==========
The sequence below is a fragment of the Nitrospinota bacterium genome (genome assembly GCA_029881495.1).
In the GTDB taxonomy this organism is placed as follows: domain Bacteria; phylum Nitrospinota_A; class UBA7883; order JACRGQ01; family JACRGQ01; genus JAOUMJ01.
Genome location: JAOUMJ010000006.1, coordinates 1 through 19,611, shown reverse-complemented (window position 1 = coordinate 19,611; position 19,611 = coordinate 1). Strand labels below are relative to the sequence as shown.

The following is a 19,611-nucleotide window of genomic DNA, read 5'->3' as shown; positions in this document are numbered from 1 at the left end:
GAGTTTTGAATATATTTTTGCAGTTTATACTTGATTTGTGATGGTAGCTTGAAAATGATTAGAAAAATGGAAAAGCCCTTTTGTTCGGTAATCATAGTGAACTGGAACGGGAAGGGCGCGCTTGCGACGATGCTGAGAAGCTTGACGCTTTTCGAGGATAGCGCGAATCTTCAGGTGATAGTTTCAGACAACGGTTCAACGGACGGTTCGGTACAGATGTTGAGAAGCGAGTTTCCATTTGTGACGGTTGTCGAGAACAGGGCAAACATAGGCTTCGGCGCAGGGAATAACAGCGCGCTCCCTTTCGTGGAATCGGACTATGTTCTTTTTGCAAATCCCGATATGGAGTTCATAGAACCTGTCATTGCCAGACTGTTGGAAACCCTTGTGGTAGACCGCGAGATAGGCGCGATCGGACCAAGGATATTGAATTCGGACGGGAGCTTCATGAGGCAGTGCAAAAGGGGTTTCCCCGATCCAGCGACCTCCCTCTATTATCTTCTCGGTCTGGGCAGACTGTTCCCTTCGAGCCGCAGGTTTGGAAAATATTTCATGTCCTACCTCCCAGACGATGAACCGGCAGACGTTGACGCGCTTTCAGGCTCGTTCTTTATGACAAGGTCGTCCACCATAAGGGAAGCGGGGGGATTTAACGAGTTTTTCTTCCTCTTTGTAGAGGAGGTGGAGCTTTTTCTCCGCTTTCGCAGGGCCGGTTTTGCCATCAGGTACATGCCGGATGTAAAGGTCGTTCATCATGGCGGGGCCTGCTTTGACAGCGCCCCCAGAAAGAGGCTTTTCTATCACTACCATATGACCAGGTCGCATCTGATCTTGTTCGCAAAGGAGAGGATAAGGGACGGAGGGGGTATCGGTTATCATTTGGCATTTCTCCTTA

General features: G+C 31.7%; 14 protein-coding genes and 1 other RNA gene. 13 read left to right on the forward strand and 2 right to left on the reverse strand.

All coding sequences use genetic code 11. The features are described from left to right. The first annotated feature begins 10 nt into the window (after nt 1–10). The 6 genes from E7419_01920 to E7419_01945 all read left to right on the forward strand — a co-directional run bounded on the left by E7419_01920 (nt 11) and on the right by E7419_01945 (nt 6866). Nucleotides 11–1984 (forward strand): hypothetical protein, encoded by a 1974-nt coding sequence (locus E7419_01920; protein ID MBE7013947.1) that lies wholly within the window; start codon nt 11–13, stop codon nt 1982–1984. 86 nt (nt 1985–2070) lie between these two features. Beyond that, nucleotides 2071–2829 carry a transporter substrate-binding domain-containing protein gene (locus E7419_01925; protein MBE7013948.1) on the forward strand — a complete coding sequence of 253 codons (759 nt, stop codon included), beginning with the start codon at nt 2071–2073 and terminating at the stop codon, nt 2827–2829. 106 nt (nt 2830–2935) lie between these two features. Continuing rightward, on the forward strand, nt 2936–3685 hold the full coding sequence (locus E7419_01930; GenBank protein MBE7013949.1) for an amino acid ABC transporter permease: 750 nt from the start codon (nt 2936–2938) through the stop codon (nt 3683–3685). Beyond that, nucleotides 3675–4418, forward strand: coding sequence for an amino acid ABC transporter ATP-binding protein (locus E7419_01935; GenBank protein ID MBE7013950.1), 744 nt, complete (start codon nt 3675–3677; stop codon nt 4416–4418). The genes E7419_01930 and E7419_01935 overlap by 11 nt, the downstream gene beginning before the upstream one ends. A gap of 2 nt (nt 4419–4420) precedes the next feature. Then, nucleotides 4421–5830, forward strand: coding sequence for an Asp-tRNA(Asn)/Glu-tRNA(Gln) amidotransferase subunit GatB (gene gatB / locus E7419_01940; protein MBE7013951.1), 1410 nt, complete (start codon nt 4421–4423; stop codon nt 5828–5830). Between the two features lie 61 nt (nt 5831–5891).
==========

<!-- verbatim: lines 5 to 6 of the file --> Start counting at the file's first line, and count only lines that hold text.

GAGTTTTGAATATATTTTTGCAGTTTATACTTGATTTGTGATGGTAGCTTGAAAATGATTAGAAAAATGGAAAAGCCCTTTTGTTCGGTAATCATAGTGAACTGGAACGGGAAGGGCGCGCTTGCGACGATGCTGAGAAGCTTGACGCTTTTCGAGGATAGCGCGAATCTTCAGGTGATAGTTTCAGACAACGGTTCAACGGACGGTTCGGTACAGATGTTGAGAAGCGAGTTTCCATTTGTGACGGTTGTCGAGAACAGGGCAAACATAGGCTTCGGCGCAGGGAATAACAGCGCGCTCCCTTTCGTGGAATCGGACTATGTTCTTTTTGCAAATCCCGATATGGAGTTCATAGAACCTGTCATTGCCAGACTGTTGGAAACCCTTGTGGTAGACCGCGAGATAGGCGCGATCGGACCAAGGATATTGAATTCGGACGGGAGCTTCATGAGGCAGTGCAAAAGGGGTTTCCCCGATCCAGCGACCTCCCTCTATTATCTTCTCGGTCTGGGCAGACTGTTCCCTTCGAGCCGCAGGTTTGGAAAATATTTCATGTCCTACCTCCCAGACGATGAACCGGCAGACGTTGACGCGCTTTCAGGCTCGTTCTTTATGACAAGGTCGTCCACCATAAGGGAAGCGGGGGGATTTAACGAGTTTTTCTTCCTCTTTGTAGAGGAGGTGGAGCTTTTTCTCCGCTTTCGCAGGGCCGGTTTTGCCATCAGGTACATGCCGGATGTAAAGGTCGTTCATCATGGCGGGGCCTGCTTTGACAGCGCCCCCAGAAAGAGGCTTTTCTATCACTACCATATGACCAGGTCGCATCTGATCTTGTTCGCAAAGGAGAGGATAAGGGACGGAGGGGGTATCGGTTATCATTTGGCATTTCTCCTTA

General features: G+C 31.7%; 14 protein-coding genes and 1 other RNA gene. 13 read left to right on the forward strand and 2 right to left on the reverse strand.